Mary Nowell of Themis Street

Mary Nowell c 1966Mary Nowell was one of the many Central High School students who lived on Themis Street. I did a video of Linda Stone and Tricia Tipton sitting on Linda’s old steps and listing off all the classmates who grew up around them.

I didn’t know Mary well, but her dad, Bill Nowell, was a major influence in my life. Mr. Nowell owned Nowell’s Camera Shop at 609 Broadway. Other boys hung out in pool rooms and gas stations, but we photo geeks gravitated to Nowell’s so we could drool over the latest Pentax cameras (he carried Nikon gear, but Cape was a Pentax town), Honeywell strobes and other gizmos.

There was faint acidic smell of photo chemicals in the air, along with the odor of unopened boxes of photo paper and film. When I walked into The Palm Beach Post’s photo department stock room, I’d be transported back in time to Nowell’s. I can’t describe the smell, but I’d recognize it anywhere.

Mr. Nowell took a chance on us

Mary Nowell c 1966Mr. Nowell took a chance on us kids. I don’t know how many teenage boys were extended credit, but I was one of them. I don’t recall Mr. Nowell and I ever discussing it, it just happened. I know he didn’t talk to my parents about it.

Dad grew up in the Depression era where you paid cash. I remember overhearing him talking to a friend one day when he didn’t know I was in the vicinity. He was telling him that Mr. Nowell (he was the kind of man you didn’t call “Bill’) was letting me “put stuff on the books.” Dad said it in a way that indicated that he was proud that an adult trusted me enough to give me credit.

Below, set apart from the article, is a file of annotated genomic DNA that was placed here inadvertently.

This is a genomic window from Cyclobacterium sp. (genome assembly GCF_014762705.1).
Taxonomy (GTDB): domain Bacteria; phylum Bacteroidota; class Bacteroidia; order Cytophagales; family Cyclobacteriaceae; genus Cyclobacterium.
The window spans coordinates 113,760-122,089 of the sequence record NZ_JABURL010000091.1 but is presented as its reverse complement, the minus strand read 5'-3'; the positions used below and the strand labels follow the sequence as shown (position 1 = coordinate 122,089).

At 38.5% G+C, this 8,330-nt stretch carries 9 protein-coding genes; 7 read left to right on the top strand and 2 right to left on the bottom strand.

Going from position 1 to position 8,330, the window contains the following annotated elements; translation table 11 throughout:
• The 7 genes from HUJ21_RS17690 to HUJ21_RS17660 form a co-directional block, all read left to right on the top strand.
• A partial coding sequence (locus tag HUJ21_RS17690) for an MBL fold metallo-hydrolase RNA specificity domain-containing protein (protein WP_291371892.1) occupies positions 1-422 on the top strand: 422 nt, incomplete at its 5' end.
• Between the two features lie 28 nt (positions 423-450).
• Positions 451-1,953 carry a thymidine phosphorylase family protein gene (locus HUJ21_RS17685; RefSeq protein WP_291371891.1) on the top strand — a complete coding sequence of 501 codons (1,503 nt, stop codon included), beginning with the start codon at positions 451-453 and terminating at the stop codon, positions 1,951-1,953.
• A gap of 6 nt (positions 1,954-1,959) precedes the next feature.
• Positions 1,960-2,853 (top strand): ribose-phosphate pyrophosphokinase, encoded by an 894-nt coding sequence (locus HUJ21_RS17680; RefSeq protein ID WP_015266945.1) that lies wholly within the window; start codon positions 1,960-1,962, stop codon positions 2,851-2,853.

I was always careful to pay the bill off regularly. I always paid for major purchases like cameras and lenses on the spot, but I would charge consumables like film, paper and chemicals. When the balance hit around 25 bucks, I’d pay it off and start again. I’ve held off writing about Nowell’s because I keep hoping I run across more photos taken in the shop.

I don’t think I’ve ever met anyone more kind and decent than Mr. Nowell.

U Honk We Drink

U Honk We Drink 04-17-2014Mother and I were cruising on Caruthers past the old Central High School when I saw three guys in with a sign in front of them. “They are at little old to be selling Kool-Aid like the Lamkin kids did,” I thought.

I was almost past them when I read the sign, “U HONK WE DRINK.”